A new year and a new Cannonball Read. Here’s my second go at 52!
Winter of the World by Ken Follett is the second book of the Century Trilogy. I wish I had a review of the first book, but in brief it chronicles the life of four families starting around the turn of the century up to the 1920s. These American, British, Russian, and German families are witnesses to and at times active participants in the world’s major events.
Book two takes us through the World War II and the 1940s with the same families and their offspring. Whereas I felt the first book was rushed in trying to cover so many years (without being over 1,000 pages), Follett seems to slow down a bit through this chronicle. Rather than skipping over several years as in the last book, the war years take several chapters each. The book and the reader benefits from this slower pace.
The difficulty of these books is that you have to suspend disbelief a bit when it comes to the intertwining lives of these characters. It just happens that members of these four families are direct witnesses to Pearl Harbor, the making of the atom bombs in both the US and the USSR, the rise of Hitler, the Battle of Midway, and more.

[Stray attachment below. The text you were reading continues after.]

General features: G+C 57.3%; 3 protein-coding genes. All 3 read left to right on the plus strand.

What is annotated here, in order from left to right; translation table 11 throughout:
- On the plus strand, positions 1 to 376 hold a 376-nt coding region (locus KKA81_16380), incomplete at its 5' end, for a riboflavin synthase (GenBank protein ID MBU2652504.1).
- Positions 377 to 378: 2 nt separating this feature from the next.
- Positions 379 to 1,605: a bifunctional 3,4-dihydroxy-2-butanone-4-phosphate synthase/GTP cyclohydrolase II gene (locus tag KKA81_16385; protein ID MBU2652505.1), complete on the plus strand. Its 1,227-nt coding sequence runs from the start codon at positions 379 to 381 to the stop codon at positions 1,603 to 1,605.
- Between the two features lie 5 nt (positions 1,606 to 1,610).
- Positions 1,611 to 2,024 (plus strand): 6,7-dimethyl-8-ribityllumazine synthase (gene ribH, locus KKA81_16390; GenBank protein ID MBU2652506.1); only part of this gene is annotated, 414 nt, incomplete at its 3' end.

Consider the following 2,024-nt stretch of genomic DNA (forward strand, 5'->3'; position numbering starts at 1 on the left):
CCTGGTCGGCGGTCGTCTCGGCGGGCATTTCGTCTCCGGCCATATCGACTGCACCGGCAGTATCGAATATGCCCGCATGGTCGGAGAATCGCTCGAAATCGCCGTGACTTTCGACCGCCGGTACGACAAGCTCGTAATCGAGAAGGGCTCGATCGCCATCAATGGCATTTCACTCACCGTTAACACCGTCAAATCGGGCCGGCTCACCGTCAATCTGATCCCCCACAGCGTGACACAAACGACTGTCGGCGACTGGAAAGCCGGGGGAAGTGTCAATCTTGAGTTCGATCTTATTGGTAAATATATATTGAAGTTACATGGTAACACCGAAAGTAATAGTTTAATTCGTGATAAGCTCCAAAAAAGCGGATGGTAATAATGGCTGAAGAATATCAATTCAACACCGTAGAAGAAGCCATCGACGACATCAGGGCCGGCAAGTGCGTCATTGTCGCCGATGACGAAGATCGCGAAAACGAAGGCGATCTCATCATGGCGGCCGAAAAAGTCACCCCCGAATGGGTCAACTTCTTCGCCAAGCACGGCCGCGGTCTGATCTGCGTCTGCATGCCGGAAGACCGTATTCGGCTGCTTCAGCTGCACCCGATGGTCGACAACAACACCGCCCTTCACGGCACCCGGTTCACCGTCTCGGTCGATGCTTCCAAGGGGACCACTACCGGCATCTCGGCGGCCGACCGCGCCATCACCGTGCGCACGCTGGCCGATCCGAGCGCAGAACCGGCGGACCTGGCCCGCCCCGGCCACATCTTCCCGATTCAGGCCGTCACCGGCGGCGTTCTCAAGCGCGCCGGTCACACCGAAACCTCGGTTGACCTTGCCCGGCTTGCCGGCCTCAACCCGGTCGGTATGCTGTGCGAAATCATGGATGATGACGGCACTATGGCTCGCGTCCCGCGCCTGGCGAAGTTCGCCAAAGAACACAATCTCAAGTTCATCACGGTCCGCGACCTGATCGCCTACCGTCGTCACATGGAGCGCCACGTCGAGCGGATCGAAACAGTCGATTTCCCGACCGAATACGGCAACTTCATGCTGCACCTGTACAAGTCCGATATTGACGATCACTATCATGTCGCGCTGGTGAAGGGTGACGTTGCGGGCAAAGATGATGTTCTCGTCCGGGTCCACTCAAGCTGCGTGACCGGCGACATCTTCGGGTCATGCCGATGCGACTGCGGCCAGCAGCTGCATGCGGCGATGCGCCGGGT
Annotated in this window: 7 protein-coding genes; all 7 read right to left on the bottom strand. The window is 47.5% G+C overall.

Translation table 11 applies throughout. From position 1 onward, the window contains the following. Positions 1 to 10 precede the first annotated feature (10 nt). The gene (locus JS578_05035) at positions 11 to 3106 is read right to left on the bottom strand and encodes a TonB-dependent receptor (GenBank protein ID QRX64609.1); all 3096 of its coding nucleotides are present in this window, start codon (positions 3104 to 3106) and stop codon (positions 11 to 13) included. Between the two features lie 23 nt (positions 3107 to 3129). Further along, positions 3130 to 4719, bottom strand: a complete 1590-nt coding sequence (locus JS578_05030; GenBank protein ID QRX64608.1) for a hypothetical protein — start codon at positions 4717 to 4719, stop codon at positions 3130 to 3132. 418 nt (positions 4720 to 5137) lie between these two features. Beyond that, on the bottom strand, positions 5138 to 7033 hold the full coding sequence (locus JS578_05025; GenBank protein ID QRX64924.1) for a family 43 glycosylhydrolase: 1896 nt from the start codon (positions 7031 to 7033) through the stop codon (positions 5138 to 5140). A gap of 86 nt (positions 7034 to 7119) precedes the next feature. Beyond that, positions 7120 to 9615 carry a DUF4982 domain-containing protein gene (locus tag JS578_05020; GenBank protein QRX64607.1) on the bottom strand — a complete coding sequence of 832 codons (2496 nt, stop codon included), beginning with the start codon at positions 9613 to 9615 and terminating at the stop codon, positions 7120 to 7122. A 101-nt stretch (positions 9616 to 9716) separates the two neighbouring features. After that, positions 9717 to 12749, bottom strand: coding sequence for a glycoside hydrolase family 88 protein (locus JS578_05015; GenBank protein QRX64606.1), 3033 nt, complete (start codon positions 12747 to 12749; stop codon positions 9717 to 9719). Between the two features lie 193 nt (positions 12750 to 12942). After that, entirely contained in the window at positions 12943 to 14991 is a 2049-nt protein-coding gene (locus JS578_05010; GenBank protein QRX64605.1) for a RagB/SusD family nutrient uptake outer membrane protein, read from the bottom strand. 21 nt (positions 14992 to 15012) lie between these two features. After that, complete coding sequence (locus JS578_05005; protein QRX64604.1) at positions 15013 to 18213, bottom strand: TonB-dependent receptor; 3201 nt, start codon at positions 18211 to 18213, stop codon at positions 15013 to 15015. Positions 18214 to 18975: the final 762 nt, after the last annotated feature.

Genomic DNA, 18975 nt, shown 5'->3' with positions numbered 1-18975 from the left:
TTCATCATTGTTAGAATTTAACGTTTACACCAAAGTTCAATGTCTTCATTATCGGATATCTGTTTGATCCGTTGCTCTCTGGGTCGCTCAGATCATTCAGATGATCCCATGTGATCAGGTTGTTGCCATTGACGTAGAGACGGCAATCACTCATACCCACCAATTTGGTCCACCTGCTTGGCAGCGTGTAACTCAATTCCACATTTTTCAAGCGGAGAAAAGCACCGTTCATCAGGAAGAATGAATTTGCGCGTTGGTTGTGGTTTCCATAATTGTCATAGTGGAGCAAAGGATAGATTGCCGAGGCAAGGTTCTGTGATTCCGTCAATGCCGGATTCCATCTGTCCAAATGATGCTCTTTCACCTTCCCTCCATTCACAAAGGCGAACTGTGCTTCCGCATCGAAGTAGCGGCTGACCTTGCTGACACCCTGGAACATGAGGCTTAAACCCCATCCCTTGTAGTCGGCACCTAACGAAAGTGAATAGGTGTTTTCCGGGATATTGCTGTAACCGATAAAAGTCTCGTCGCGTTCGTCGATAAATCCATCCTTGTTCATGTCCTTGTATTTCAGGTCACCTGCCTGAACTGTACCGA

The biggest criticism of Follett’s writing is that his characters are one-dimensional. Some men are evil, do bad things, and get their comeuppance; some men are good, beaten up, suffer, but have a good life in the end, scarred but much wiser. The women especially tend to be either saints or tarts. However, his characters are a bit more complex in this book, especially the females, but they still serve mostly to encourage the action on or to serve as witness to events.
Having said that Follett can set a scene well and make it believable. He also knows how to give background information without it seeming stilted. While he will never be my favorite writer, his descriptions of Pearl Harbor and other battles were quite riveting page-turners and despite the length (almost 1,000 pages) I will return for the third book.
And speaking of that third book I’m really curious what he will cover. He calls it the century trilogy so I assumed he would go up to 9/11, but it seems his concern is more with the Cold War. Even so, 1950-1989?! That’s the same period of time covered in the first two books. So, you know where to find me next fall.
Historical fiction at its most magisterial. Don’t be afraid of its length as it has its gripping, page-turning moments. If you have wrist issues, I would get the eBook version. The hardback is quite a brick.